Types of BIs: BIs contain the bacterial spores used for monitoring. The spores used are Geobacillus stearothermophilus (for testing steam or chemical vapor sterilization) or Bacillus subtilis (for testing dry-heat or ethylene oxide gas sterilization). Currently, no BIs are available for routine testing of liquid chemical sterilants or disinfectants during use in the office.
Spore strips. BIs are packaged in different varieties. Spore strips are one-inch paper strips that contain one or both types of monitoring spores (Figure 1, i "Reasons behind sterilization failure" in related links below). The spore strip is enclosed in a protective glassine envelope. After processing through the sterilizer, the strip is aseptically removed from the envelope and placed in a tube of appropriate Tryptic-soy broth medium that in turn is incubated for two to seven days at 55°C/131°F (for G. stearothermophilus) or at 37°C/98.6°F (for B. subtilis). If live bacterial spores still are present, they will grow and produce cloudiness and/or change the color of the growth medium, indicating sterilization failure. Spore strip BIs can be used to monitor all forms of heat sterilization.
Self-contained vial. Another type of BI is a self-contained vial. This comprises both a spore strip or disk and an ampule filled with growth medium, contained in a plastic vial with a vented cap to permit entrance of the sterilizing agent into the vial (Figure 1, page 74). After processing through the sterilizer, either the vial is squeezed or the cap is pushed down to break the internal ampule, which mixes the growth medium with the spores. The vial is then incubated at 55°C/131°F, and if live bacterial spores still are present, they will grow and change the color of the growth medium, indicating sterilization failure.
Using a BI: Biologic monitoring of dental office sterilizers involves following the sterilizer manufacturer's directions for spore-testing. If these are not available, follow the procedures given in the sidebar, "Biologic monitoring," in related links below. Place a BI inside a pack, bag, or cassette, and then place that package in the center of the load to be sterilized. Operate a normal cycle. Retrieve the BI and analyze it for live spores. Be sure to include a control BI—one that is not processed through the sterilizer but otherwise is handled the same way as the test BI. The control should be analyzed along with the test BI that is processed through the sterilizer. The control BI also should yield growth of the spores, thereby confirming that any live bacterial spores present could grow and would be detected.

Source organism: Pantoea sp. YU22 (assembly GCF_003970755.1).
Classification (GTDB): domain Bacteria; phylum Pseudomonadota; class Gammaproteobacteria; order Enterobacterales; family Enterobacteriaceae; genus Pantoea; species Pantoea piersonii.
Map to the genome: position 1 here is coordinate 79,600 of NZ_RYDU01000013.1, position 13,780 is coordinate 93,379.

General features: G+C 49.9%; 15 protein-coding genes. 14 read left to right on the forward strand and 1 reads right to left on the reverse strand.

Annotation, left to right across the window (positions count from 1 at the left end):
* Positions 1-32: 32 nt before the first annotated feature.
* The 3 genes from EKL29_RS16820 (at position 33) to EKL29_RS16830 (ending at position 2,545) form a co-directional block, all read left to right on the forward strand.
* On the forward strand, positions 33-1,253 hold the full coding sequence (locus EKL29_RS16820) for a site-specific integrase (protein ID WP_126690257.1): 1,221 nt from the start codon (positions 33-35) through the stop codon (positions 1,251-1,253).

Analyzing a BI: BIs can be analyzed in the office with the purchase of an incubator and the appropriate self-contained BIs, or by using a spore strips and broth culture system. Alternatively, the office can subscribe to a sterilization monitoring service that is available commercially and at some dental schools. These services will send you the proper BIs, instructions for use, a return envelope for mailing results back to the lab, and a report of the results. The service also will call your office if a sterilization failure is detected, and should help you identify the problem causing the failure. Many services can confirm a sterilization failure by performing certain microbiological procedures regarded as too difficult to perform in the typical dental office (such as a gram stain and microscopic observation of the bacterial cells grown from a test BI). Some monitoring services also provide a newsletter and serve as a source for general information about sterilization methods or other aspects of infection control.
CI types and uses: One type of chemical monitoring involves the use of CIs that change color or physical form when exposed to certain temperatures. Examples would be autoclave tape and special markings on sterilization pouches and bags (Figure 2, found in "Biologic monitoring in related links below). This type of indicator is commonly used as an external indicator on the outside of every pack, pouch, or cassette to indicate that the item has at least been processed through a heat sterilizer. This distinguishes the items that have been heat-processed from those that have not; otherwise, the two types may appear identical. In turn, this helps prevent the accidental clinical use of unprocessed items.
However, note that these indicators do not show whether sterilization has been achieved or even that a complete sterilization cycle has occurred. A sterilizer could heat up to the proper temperature, thereby changing the chemical indicator, and then immediately malfunction. Although this would prevent sterilization, the indicator already would have changed color. These indicators, such as autoclave tape and special markings on pouches and bags, demonstrate only that an item has been processed through a sterilizer (i.e., the item has been exposed to a certain temperature for some unknown length of time), not that sterilization has been successful. Thus, these CIs are commonly called process indicators.